September 09, 2013
The Dangers of Deer Cloning - 3
A pair of Texans recently announced that they had successfully cloned a whitetail deer. It seems they have been cloning horses for the past few years (much to the dismay The American Quarter Horse Association who refused to register them) and are now expanding into captive deer. Deer cloning is not new news, Texas A&M University cloned their first whitetail back in 2003 and numerous clones are now in existence. What’s news here is, deer breeders are beginning to realize that they have another tool to use in their obsessive pursuit of massive antlers and they are beginning to show plenty of interest. Oversized antlers mean mega-bucks for deer breeders and it appears that they will stop at nothing, including cloning.
Ever since the advent of Dolly the sheep 16 years ago the scientific community has been experimenting with species reproduction through cloning. To be fair, most of the work has been done by well-meaning scientists in the interest of the advancement of knowledge and there is growing interest in cloning endangered species to save them from extinction. But, there is nothing even remotely related to extinction when it comes to whitetail deer. When it comes to cloning whitetails, it is all about big bucks—dollars that is.
It’s no secret that some antler-crazed wannabe hunters (shooters) will pay almost anything to hang a huge set of antlers on their wall. And the deer breeding community is all about giving them what they want. The genie is out of the bottle, and the deer breeders are beginning to look at cloning as another way of producing mega-bucks for the wannabe’s. In fact, some believe whitetail clones (or at least their progeny) have already been sold to gunning operations.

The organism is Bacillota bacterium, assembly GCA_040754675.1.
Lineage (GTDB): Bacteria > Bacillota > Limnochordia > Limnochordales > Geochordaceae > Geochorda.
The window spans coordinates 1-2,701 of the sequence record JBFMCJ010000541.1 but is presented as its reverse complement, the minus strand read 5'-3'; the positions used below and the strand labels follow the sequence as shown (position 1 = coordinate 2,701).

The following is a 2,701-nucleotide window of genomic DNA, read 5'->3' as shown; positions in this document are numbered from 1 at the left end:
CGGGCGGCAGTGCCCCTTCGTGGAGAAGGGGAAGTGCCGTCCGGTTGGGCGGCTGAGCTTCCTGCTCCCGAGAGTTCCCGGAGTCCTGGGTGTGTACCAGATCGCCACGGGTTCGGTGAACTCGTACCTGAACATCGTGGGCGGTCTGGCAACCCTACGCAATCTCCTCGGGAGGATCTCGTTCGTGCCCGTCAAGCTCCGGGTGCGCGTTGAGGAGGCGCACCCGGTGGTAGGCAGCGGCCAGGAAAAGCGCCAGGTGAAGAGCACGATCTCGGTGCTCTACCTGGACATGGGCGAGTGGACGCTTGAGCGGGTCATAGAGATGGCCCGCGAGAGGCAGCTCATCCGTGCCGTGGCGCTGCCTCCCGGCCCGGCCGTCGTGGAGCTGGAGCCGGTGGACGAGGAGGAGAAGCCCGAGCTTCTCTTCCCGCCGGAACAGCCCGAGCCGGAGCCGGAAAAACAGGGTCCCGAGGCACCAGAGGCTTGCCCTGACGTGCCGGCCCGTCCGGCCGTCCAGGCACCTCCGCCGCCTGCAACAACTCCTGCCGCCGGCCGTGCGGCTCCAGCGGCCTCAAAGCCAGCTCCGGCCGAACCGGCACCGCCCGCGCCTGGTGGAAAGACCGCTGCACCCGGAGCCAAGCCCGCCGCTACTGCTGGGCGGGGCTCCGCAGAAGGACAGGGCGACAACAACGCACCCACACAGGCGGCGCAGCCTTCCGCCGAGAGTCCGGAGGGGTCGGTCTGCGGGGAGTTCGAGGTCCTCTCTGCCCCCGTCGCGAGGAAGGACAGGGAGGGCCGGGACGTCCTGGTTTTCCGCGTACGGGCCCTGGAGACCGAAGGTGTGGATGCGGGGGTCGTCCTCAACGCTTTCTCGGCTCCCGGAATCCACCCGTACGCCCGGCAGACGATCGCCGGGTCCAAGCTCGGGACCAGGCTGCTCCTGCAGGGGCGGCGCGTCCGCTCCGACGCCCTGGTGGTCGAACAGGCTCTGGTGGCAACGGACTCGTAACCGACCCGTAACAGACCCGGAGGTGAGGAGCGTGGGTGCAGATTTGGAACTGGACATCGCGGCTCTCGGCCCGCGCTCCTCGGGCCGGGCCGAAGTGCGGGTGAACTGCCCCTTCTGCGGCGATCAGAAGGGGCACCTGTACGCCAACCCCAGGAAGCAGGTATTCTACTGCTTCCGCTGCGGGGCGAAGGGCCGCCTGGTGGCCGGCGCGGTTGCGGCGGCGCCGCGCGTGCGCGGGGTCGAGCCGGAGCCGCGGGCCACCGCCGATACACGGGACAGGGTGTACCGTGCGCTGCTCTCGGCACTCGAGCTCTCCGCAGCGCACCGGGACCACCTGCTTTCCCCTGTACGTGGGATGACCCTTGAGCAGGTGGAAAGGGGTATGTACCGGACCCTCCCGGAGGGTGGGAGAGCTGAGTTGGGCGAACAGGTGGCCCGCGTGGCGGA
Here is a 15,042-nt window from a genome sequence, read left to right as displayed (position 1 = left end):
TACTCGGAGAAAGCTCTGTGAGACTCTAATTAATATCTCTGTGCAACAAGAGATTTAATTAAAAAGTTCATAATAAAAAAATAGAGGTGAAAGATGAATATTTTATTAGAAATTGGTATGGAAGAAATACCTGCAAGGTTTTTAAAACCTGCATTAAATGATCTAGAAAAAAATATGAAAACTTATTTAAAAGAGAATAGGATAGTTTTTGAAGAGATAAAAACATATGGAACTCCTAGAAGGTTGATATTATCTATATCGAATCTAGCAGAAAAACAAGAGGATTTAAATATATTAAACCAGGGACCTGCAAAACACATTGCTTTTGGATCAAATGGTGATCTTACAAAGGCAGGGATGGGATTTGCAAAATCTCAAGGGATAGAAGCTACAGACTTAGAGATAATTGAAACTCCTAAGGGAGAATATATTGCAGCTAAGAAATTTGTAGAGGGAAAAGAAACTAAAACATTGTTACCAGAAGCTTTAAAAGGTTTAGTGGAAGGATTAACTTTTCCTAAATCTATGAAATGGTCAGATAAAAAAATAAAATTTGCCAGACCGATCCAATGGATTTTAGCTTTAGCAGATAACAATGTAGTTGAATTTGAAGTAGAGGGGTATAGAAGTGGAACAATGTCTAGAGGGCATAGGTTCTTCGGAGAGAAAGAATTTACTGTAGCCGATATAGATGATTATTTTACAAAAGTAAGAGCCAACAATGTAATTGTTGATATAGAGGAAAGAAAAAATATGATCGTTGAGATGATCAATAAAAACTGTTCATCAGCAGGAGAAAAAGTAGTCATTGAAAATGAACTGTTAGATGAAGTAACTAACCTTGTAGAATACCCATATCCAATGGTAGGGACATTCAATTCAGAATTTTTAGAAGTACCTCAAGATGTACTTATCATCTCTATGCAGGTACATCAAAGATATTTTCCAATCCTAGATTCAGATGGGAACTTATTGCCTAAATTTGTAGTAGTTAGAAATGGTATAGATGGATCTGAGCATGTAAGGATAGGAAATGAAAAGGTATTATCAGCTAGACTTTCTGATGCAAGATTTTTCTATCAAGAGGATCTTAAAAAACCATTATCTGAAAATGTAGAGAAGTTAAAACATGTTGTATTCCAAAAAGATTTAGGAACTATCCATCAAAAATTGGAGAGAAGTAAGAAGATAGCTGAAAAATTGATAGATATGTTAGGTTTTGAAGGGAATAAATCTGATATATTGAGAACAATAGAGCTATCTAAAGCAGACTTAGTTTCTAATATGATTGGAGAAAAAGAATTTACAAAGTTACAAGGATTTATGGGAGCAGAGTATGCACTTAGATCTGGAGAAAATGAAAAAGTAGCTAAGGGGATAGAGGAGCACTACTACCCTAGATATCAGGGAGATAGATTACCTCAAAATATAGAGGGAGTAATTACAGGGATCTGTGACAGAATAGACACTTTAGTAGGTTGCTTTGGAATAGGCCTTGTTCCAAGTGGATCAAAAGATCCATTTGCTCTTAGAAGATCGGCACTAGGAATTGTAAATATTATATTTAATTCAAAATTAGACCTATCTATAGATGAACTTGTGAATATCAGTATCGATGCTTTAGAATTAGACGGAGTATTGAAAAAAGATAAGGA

Now, that 500-inch Franken-buck can be cloned and his Franken-genes spread throughout the deer farming community. I have blogged about the evils of genetic manipulation numerous times in the Big Buck Zone, but deer breeding is a large and growing industry and captive deer continue to suffer at the hands of deer breeders intent on growing bigger and bigger bucks. It’s all perfectly legal and proponents of captive deer breeding are quick to point out the positive economic impact of the captive deer breeding industry. In this day and age of free enterprise first and Mother Nature second, defending whitetail’s right to reproduce freely and naturally is becoming a pretty hard sell.
Hunters leap to the defense of whitetail breeding and shooting operations by proclaiming, “criticizing deer breeders and shooting preserves is just pitting hunters against hunters” and “who am I to tell someone else what and how they can hunt.” These guys need to stop confusing legitimate high-fence hunting operations (with plenty of wide open space and plenty of fair-chase hunting) with “drop-and-pop operations” that drop a deer out of a truck in the morning and shoot him in the afternoon. They also need to understand that there is a difference between genetic manipulators who will stop at nothing to get big antlers and legitimate deer breeders intent on producing magnificent animals under natural conditions. We all need to be constantly be thinking about the future of deer hunting and our 200-year old hunting heritage. The future matters and so does the past.
The Quality Deer Management Association (QDMA) has been advocating on behalf of whitetail deer and deer hunting for the past 25 years. They are opposed to artificial manipulation of deer genetics and shooting whitetails in confined spaces. The Pope and Young Club and Boone and Crockett club feel likewise.
“This is a dangerous precedent and another step toward removing the magic and mystery of wild deer,” says QDMA CEO Brian Murphy. “Just because we can manufacture exceptionally large and perfectly-shaped cubic zirconiums, they are not and will never be as valuable as a diamond. Rarity and uncertainty are the very foundation of North America’s rich deer hunting tradition. Cloning whitetails should be restricted to research purposes only and never allowed within the confines of deer hunting.”
The next time you hear someone bragging about the monster buck they shot in someone’s backyard pen ask them how much they paid for that man-made deer. And while you are on the topic of fake, ask him if how much he gave for that cubic zirc his wife has been flashing around town. Then duck.